An approach to solving this problem is using an algorithmically generated “Similarity Key” that address the data inconsistency issue. The keys are generated for a given data value using similarity trees, smart hashing, heuristics, knowledge bases, and various forms of machine learning. These generated keys then assist in the identity of inconsistent permutations of data that represent the same piece of information.
Typically, a Similarity Key is generated for each record in a database, storing this Similarity Key either as a new column in a table or within a new table with a reference back to the original record. The generated Similarity Key essentially looks like a hash value (essentially a string of characters and numbers). If multiple fields are being used for match identification, such as a combination of individual name, address, and company name, then each record will contain multiple Similarity Keys (or again, a new table or equivalent can be created to store these keys), one having been generated for each data type.
Example of Similarity Key generation:
If the generated keys are then stored as columns with a table (or possibly as a key-value pair within non-SQL data stores), then sorting the table by Similarity Key will enable similar records to appear next to each other, either for the purposes of compiling a match report, for automated processing of redundant records, or for the opportunity to visually inspect candidate duplicate records.
Example of using Similarity Key generation to identify duplicate company names:
If the use case is matching data across multiple tables or data sources as part of a data merge, then using the Similarity Key as the basis of the match (or join) will yield a great number of intelligently identified matches.
Example of using Similarity Keys to identify duplicate customer candidates:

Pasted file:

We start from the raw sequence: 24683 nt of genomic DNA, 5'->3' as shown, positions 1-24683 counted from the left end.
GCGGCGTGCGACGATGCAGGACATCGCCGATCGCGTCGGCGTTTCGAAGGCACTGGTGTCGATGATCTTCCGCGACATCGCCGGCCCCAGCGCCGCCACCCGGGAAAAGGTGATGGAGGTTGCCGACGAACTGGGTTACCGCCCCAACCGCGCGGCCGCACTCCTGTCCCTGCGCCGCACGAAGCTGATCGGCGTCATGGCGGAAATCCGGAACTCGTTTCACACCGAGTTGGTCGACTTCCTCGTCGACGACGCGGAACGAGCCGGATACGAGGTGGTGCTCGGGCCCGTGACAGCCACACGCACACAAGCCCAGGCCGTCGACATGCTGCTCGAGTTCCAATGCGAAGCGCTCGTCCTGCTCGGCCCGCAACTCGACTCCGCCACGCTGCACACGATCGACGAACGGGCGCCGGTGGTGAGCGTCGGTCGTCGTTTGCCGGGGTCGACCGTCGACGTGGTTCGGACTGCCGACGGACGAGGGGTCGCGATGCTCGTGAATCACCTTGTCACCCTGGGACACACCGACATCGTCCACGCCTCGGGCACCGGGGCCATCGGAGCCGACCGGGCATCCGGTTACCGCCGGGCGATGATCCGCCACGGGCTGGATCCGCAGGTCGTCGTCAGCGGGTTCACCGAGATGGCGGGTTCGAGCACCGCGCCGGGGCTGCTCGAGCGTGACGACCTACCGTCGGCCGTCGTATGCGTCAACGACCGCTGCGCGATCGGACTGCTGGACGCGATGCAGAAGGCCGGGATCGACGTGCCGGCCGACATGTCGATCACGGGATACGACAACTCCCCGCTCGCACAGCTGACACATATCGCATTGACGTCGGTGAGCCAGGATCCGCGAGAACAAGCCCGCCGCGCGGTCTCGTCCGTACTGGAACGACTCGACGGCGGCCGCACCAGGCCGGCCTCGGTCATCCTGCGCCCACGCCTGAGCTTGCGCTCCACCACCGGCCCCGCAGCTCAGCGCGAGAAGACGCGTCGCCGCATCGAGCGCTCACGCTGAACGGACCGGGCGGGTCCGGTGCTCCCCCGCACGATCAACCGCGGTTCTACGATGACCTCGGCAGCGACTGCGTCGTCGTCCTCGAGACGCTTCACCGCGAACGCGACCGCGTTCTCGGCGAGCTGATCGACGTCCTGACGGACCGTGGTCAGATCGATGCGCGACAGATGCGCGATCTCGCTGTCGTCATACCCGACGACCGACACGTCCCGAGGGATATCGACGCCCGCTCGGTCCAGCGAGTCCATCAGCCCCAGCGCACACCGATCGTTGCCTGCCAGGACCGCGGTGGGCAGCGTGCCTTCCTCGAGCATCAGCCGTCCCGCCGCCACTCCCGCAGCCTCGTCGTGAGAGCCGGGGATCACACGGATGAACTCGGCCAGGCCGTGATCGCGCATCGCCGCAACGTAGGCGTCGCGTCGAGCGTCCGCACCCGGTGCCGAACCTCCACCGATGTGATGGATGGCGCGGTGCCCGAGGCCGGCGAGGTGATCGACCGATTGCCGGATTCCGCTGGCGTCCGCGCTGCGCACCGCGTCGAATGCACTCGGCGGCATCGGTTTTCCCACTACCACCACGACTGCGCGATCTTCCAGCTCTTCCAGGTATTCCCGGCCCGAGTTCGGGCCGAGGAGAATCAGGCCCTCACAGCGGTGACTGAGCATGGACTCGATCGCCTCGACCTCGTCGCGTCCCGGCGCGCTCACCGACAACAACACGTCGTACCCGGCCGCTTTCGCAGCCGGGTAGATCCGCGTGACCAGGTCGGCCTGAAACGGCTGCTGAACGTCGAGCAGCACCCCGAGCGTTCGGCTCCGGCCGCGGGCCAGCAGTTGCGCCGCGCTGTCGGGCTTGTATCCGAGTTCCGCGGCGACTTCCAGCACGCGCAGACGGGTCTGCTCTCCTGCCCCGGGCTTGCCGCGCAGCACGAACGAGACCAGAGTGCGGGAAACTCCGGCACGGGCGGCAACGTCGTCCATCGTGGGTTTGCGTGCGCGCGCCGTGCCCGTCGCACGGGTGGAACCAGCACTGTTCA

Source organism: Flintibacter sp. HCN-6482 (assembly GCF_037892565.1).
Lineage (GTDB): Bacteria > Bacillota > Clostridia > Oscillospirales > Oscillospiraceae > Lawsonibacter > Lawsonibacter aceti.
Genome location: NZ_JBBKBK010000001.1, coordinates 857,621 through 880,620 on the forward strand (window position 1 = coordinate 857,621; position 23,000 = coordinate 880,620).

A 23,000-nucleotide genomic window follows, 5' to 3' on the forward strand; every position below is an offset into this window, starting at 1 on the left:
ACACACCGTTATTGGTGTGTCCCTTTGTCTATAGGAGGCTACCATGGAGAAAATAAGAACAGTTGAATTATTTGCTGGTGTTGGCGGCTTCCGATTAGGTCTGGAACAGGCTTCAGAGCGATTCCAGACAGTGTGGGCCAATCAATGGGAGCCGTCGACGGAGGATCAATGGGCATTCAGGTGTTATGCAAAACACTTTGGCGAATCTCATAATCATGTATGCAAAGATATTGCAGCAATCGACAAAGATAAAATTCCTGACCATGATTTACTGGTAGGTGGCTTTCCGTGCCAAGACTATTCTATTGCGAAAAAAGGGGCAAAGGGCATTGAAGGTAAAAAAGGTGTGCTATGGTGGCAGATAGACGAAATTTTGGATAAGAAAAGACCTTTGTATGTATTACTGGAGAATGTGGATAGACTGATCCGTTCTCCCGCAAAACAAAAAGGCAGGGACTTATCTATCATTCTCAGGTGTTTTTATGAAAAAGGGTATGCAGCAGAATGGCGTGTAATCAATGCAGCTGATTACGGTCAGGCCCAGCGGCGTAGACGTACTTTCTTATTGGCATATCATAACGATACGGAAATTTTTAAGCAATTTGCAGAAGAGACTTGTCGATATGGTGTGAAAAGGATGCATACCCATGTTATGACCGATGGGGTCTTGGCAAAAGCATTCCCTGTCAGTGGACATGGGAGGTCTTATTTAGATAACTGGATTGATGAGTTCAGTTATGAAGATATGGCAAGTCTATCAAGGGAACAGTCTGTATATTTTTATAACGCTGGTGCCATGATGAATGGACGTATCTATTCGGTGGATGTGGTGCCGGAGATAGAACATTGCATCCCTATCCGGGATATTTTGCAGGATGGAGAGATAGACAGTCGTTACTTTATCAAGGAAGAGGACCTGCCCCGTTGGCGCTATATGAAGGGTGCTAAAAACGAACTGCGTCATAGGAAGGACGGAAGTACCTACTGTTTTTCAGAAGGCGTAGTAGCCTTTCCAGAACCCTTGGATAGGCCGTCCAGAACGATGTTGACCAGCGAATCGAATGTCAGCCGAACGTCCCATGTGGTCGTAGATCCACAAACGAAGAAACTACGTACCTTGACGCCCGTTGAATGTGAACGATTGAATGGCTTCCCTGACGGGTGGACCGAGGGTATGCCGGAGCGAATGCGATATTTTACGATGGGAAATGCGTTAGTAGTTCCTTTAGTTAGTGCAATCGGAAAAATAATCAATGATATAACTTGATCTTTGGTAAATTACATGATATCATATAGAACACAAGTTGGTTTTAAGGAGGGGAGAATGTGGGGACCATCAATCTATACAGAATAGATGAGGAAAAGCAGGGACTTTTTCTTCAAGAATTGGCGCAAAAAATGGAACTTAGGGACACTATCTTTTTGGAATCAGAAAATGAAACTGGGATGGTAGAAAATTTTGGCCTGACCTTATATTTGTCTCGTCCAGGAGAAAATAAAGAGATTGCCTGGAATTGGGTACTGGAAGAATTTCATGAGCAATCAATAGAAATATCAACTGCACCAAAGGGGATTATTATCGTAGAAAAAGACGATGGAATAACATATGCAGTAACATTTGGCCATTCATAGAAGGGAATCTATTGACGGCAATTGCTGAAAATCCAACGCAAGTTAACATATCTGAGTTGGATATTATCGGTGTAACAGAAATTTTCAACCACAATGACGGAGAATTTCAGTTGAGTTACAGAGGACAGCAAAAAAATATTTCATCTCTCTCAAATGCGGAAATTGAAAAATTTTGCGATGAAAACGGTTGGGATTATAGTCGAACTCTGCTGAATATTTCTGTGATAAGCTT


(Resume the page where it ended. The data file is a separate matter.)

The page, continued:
Again, the only thing required to achieve this is to programmatically send records to the Matching APIs one at a time to generate Similarity Keys. This makes it easy to utilize the same solution against multiple data sources, types, and use cases of various data assets, including data that is independently-stored or accessible within applications.
How Does RapidAPI Enable and Amplify the Solution?
The great news is that these Similarity Keys can be generated from a single API endpoint. This is why leveraging the RapidAPI Marketplace makes so much sense for Interzoid. Publishing the Matching APIs within RapidAPI enables the Similarity Key generation APIs to be used with all of RapidAPI’s various API analysis, testing, and integration tools. Also, the consistent interfaces that exist across the RapidAPI system enable the Interzoid matching algorithms to be used effortlessly in conjunction with other APIs on the platform for even more powerful solutions.
The required workflow within the RapidAPI publishing system was easy to understand and follow, making the decision to publish on RapidAPI an easy one for Interzoid. The RapidAPI team was quite helpful and responsive during the integration and publishing process, quickly answering any questions we had along the way.
If you are ready to check out these matching APIs and see if they will help address data quality with your organization, try them for free here on the RapidAPI Marketplace: